In this note we try to understand the relations between two different notions of exponential map, one from Riemannian geometry, and the other coming from Lie group theory.
where is the unique one-parameter subgroup (i.e. ) such that .
On the other hand, if is equipped with a Riemannian metric , then at any point , there is a Riemannian exponential map defined by
where is the unique geodesic such that . [Technically the domain of should be an open subset of instead, and may not be well-defined on the whole , but these are not important here.] It is interesting to know if these two concepts are related, and why are they called exponential map at all?
- For , this is the simplest example of a compact Lie group. Its tangent space , the Lie group exponential map is actually given by
where RHS is defined by the ordinary exponential map . Thus we see that the notation “exponential map” is reasonable in this case. Actually, by and for matrix , this example can be generalized for matrix Lie group. i.e. (after taking care of the domain), the matrix exponential map is the Lie group exponential map for matrix Lie groups, e.g. etc.
- Actually there is a Lie theory viewpoint for the ordinary exponential map for real numbers. Indeed, consider as a (non-compact) Lie group with ordinary multiplication. Its tangent space at is just , and both the left translation by and its differential map are just the multiplication by itself. The Lie group exponential map must satisfy: and for ,
So we must have
But this is nothing but the definition of (well at least it can be taken as a definition). So we have .
Now, if is a Lie group with a bi-invariant metric , i.e.
for all and , where are the left and right translations respectively. Then there is a Riemannian exponential map associated with this metric. We would like to know if they are equal in the following sense:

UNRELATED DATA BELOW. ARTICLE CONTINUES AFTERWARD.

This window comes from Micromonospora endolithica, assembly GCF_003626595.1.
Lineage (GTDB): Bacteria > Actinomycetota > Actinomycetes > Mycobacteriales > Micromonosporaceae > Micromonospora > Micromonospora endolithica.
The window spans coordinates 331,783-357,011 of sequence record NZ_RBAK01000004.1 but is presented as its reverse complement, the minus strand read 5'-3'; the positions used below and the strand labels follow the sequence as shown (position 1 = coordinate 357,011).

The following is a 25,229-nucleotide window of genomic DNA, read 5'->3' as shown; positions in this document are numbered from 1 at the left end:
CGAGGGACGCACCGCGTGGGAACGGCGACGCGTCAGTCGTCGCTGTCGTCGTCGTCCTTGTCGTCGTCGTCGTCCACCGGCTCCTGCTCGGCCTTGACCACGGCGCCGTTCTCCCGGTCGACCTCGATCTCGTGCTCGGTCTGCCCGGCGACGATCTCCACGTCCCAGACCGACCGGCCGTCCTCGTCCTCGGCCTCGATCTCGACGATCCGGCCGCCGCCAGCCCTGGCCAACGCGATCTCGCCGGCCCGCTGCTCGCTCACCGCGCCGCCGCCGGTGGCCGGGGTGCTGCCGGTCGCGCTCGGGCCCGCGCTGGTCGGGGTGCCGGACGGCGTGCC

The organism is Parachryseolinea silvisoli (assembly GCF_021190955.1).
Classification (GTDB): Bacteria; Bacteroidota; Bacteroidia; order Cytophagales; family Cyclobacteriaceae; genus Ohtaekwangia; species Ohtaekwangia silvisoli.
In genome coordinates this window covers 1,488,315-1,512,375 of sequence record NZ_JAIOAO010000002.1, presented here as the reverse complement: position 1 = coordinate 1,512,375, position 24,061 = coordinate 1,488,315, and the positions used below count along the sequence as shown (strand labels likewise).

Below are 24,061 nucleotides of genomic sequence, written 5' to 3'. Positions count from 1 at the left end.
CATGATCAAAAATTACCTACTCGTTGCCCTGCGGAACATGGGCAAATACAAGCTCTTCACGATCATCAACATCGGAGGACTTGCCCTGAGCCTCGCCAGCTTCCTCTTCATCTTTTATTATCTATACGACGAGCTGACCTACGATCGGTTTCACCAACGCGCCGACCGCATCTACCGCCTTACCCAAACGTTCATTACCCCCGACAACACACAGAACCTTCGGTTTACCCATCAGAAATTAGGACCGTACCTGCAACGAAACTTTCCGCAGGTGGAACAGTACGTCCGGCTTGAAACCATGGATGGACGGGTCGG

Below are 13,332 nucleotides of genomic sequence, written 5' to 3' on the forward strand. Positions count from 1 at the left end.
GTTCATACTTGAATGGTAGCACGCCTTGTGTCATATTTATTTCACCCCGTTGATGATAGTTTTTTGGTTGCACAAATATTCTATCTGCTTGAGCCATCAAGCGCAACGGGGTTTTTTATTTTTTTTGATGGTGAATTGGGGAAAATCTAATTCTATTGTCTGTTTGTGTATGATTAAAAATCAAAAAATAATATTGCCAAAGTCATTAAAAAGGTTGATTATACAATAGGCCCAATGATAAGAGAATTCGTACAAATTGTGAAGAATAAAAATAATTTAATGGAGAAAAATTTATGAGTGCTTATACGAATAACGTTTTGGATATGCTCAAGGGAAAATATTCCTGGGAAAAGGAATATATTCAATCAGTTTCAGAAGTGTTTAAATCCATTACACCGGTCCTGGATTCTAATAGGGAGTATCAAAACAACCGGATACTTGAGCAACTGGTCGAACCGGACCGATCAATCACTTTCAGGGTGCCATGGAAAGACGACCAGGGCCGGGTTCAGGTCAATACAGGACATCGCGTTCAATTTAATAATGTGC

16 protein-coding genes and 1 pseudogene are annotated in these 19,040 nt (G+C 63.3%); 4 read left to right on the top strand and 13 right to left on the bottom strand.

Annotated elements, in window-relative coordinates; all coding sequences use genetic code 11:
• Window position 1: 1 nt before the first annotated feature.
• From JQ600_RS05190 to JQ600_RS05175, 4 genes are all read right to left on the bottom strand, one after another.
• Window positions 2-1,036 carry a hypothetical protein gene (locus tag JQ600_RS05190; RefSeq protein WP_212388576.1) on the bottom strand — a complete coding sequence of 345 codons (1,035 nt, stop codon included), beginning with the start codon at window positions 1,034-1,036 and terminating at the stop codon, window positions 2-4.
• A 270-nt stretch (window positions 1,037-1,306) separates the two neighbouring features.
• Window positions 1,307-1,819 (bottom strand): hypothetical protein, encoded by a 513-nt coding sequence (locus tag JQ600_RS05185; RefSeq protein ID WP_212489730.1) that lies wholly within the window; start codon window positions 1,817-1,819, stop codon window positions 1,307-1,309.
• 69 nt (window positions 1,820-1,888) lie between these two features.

It is also interesting to know when a Lie group has a bi-invariant metric. It is quite obvious that any Lie group has a left-invariant (and a right-invariant) metric by left(or right)-translating an inner product at . I only know recently that any compact Lie group has a bi-invariant metric which is unique up to scaling.
Perhaps Ken can supply a proof of this , using modular function. Following Ken’s argument, we can prove the following two results.
where is the Riemannian exponential map.
For fixed , the differential map of at is then . We will denote this map as (adjoint action). Note that , i.e.
By an Ad-invariant inner product on we mean an inner product such that for all and . We have the following
Proof: For any bi-invariant metric on , clearly its restriction on is an Ad-invariant inner product: .
Conversely, for any Ad-invariant inner product on , we left translate it to a Riemannian metric on . Clearly this metric is left-invariant by definition. We check that this is also right-invariant. For , let and , then
where we have used (1) on line 3.
We are now ready to prove Theorem 1.
Proof: [Proof of Theorem 1]
Let be the right-invariant Haar measure on . By lemma 3, it is equivalent to find an Ad-invariant inner product on . Let be any inner product on , then the desired inner product is defined by
To show that this metric is Ad-invariant, we note that is a homomorphism, in other words,
This can be seen by taking the differential of the relation where is the conjugate action.
So we have
To prove Theorem 2 we need the following
is an isometry. Also . (The differential of the map at the point . )
For , we claim that at ,
To see this, if , then . Differentiating gives
As , the claim is proved. Thus we have
by the bi-invariance of the metric. The second assertion is trivial.
for all small enough and . By extending beyond any interval by , we see that can indeed by extended (smoothly as a geodesic) to the whole . And by a standard argument (of chopping into “small pieces”), from (2), we indeed have
Thus is a one-parameter subgroup in . As and , by definition of ,